The Booker Visual and Performing Arts program presents Pippin, April 14-16. Here's our Q&A with Booker VPA director Scott Keys. (You can also get a behind-the-scenes look at a Booker production in "High School Musical," which appeared in our April issue.)
Tell us about Pippin.
Pippin is loosely based on an actual character from history, Prince Pippin, son of Charlemagne. There are many legends about him. This one is basically a coming-of-age story. Here’s this young prince just out of school, and he wants to find meaning so he sets off on a quest. He’s got no good adult role models—his father is a drunkard barbarian, his mother is devious and his brother is a jerk. So he stumbles through his quest and keeps failing.
This story speaks to young people, even college students, when you graduate with this degree and think, “What do I do now?”
The students see it as a very contemporary piece, which is funny because The Apple Tree [on Broadway in 1966, and Booker’s fall 2015 musical production] and Pippin  were not [originally] on Broadway that far apart, but Stephen Schwartz has a much more contemporary style.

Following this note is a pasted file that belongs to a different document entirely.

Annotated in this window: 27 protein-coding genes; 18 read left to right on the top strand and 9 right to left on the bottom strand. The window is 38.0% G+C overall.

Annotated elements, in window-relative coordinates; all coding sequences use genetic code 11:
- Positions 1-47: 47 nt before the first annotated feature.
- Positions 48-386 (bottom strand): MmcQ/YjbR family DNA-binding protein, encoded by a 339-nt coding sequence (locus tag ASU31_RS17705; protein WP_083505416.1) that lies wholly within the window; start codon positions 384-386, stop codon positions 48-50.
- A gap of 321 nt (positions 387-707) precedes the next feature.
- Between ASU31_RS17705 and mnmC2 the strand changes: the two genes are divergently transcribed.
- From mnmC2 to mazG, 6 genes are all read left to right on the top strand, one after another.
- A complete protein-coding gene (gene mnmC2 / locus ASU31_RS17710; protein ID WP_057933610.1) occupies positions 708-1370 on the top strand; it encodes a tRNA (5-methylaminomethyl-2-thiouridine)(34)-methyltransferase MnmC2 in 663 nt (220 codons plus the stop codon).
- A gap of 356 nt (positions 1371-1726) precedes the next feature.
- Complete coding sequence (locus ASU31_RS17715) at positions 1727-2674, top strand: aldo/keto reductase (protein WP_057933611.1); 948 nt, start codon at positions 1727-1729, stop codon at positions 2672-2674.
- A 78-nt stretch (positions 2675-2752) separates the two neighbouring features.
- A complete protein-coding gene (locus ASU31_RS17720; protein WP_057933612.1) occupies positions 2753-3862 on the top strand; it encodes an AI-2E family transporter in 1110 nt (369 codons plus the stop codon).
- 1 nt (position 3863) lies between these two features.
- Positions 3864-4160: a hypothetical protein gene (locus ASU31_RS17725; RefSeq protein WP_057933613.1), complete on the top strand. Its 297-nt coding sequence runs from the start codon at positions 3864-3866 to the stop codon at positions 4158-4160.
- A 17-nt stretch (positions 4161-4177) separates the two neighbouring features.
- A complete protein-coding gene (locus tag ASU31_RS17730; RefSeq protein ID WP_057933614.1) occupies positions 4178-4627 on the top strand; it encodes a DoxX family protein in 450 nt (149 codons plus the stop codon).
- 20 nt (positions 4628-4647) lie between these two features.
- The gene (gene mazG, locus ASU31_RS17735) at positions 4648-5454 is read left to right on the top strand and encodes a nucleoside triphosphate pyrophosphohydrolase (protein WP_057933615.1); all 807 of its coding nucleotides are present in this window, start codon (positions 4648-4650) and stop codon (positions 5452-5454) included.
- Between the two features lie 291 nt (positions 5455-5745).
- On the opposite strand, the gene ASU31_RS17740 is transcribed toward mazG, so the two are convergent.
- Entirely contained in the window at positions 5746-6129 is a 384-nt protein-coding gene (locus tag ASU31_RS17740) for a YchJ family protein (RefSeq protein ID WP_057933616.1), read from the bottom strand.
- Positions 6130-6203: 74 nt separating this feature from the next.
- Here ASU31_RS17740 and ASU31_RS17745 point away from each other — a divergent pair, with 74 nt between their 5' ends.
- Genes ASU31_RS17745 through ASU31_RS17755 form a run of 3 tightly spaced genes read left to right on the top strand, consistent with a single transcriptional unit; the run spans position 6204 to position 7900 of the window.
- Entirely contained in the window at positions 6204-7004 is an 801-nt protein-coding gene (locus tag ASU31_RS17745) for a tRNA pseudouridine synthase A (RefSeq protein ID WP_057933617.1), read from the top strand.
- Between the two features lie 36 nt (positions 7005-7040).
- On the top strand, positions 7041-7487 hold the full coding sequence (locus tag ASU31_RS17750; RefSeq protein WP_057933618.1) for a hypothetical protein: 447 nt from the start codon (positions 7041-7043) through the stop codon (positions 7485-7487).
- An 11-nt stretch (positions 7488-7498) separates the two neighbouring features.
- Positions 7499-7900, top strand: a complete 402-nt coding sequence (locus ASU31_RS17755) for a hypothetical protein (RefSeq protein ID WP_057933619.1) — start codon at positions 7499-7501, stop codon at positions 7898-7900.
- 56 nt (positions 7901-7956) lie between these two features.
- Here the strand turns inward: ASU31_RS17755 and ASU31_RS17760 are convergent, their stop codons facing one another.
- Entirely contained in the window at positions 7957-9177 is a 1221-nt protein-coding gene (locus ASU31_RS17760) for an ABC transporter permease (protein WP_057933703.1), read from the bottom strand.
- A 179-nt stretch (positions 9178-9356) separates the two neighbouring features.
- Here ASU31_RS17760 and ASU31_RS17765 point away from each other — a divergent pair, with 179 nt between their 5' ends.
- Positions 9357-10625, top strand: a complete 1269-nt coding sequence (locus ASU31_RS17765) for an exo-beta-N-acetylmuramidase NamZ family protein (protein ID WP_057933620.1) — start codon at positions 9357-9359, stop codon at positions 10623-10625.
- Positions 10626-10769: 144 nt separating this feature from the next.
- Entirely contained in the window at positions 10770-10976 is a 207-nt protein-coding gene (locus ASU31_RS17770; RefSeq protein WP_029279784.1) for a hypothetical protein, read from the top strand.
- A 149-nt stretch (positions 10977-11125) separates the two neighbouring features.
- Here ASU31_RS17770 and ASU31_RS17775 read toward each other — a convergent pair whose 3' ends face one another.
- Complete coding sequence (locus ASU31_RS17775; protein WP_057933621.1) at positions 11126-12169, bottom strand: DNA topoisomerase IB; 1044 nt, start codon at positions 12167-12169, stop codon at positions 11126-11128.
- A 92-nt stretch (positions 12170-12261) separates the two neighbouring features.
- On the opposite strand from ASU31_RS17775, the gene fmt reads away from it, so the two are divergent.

What’s this production like?
We’re doing it on a chessboard, where we’re not sure if the Leading Player [a narrator of sorts] is Pippin’s opponent or his mentor, and we don’t know what exactly he’s trying to guide Pippin towards.
During the show, the chess board comes up and becomes these sort of blocks. The biggest challenge so far has been getting those blocks moved around. It’s one of those things where I get into tech rehearsal, and I’m like, “Why was I thinking this was a good idea?”
How has this year been for the Booker VPA?
It’s been a great year. We’ve been recognized by the FTC [Florida Theatre Conference] and the SETC [Southeastern Theatre Conference]. We’ve just been getting all these little kudos and recognition.
The week after Pippin we’re taking our senior class to New York. We won a contest: The Broadway show Something’s Rotten wanted to promote Shakespeare in high schools, so they challenged high schools around the country to create a video using choreography based on a number in the show. Our senior class won this national contest, so we received 33 tickets to Something’s Rotten.
Any ideas on what you’ll present next year?
Traditionally we get through the spring musical, and as I’m sitting there watching, I say to myself, “I know what I want to do next year.” Sort of like I can’t think about it until the last show is up.
We’ve tossed around ideas all year long, but we haven’t made any decisions yet.